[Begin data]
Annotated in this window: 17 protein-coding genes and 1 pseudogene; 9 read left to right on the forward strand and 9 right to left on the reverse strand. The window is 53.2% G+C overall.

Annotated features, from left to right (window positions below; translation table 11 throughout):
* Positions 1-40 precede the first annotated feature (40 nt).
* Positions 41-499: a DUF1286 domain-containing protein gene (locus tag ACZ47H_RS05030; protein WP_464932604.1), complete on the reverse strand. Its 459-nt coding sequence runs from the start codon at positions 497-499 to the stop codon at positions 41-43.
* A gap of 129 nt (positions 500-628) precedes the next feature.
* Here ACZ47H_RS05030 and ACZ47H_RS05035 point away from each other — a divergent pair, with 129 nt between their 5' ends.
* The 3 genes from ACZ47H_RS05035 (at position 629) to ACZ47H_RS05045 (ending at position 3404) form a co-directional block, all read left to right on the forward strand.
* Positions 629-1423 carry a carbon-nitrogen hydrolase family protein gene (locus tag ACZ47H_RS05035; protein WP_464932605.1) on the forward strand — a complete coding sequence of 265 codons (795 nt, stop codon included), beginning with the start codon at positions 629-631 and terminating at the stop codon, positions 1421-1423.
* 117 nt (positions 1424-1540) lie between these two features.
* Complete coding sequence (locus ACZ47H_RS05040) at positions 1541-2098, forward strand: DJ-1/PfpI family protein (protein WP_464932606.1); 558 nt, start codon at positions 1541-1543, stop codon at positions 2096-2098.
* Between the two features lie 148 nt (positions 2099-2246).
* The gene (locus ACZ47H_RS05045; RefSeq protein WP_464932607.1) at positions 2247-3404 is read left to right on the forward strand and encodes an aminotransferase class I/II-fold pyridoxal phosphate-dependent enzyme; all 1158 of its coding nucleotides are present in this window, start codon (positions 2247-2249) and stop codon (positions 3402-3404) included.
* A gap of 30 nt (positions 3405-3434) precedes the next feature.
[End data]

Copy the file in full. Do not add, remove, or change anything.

Annotated in this window: 17 protein-coding genes and 1 pseudogene; 9 read left to right on the forward strand and 9 right to left on the reverse strand. The window is 53.2% G+C overall.

Annotated features, from left to right (window positions below; translation table 11 throughout):
* Positions 1-40 precede the first annotated feature (40 nt).
* Positions 41-499: a DUF1286 domain-containing protein gene (locus tag ACZ47H_RS05030; protein WP_464932604.1), complete on the reverse strand. Its 459-nt coding sequence runs from the start codon at positions 497-499 to the stop codon at positions 41-43.
* A gap of 129 nt (positions 500-628) precedes the next feature.
* Here ACZ47H_RS05030 and ACZ47H_RS05035 point away from each other — a divergent pair, with 129 nt between their 5' ends.
* The 3 genes from ACZ47H_RS05035 (at position 629) to ACZ47H_RS05045 (ending at position 3404) form a co-directional block, all read left to right on the forward strand.
* Positions 629-1423 carry a carbon-nitrogen hydrolase family protein gene (locus tag ACZ47H_RS05035; protein WP_464932605.1) on the forward strand — a complete coding sequence of 265 codons (795 nt, stop codon included), beginning with the start codon at positions 629-631 and terminating at the stop codon, positions 1421-1423.
* 117 nt (positions 1424-1540) lie between these two features.
* Complete coding sequence (locus ACZ47H_RS05040) at positions 1541-2098, forward strand: DJ-1/PfpI family protein (protein WP_464932606.1); 558 nt, start codon at positions 1541-1543, stop codon at positions 2096-2098.
* Between the two features lie 148 nt (positions 2099-2246).
* The gene (locus ACZ47H_RS05045; RefSeq protein WP_464932607.1) at positions 2247-3404 is read left to right on the forward strand and encodes an aminotransferase class I/II-fold pyridoxal phosphate-dependent enzyme; all 1158 of its coding nucleotides are present in this window, start codon (positions 2247-2249) and stop codon (positions 3402-3404) included.
* A gap of 30 nt (positions 3405-3434) precedes the next feature.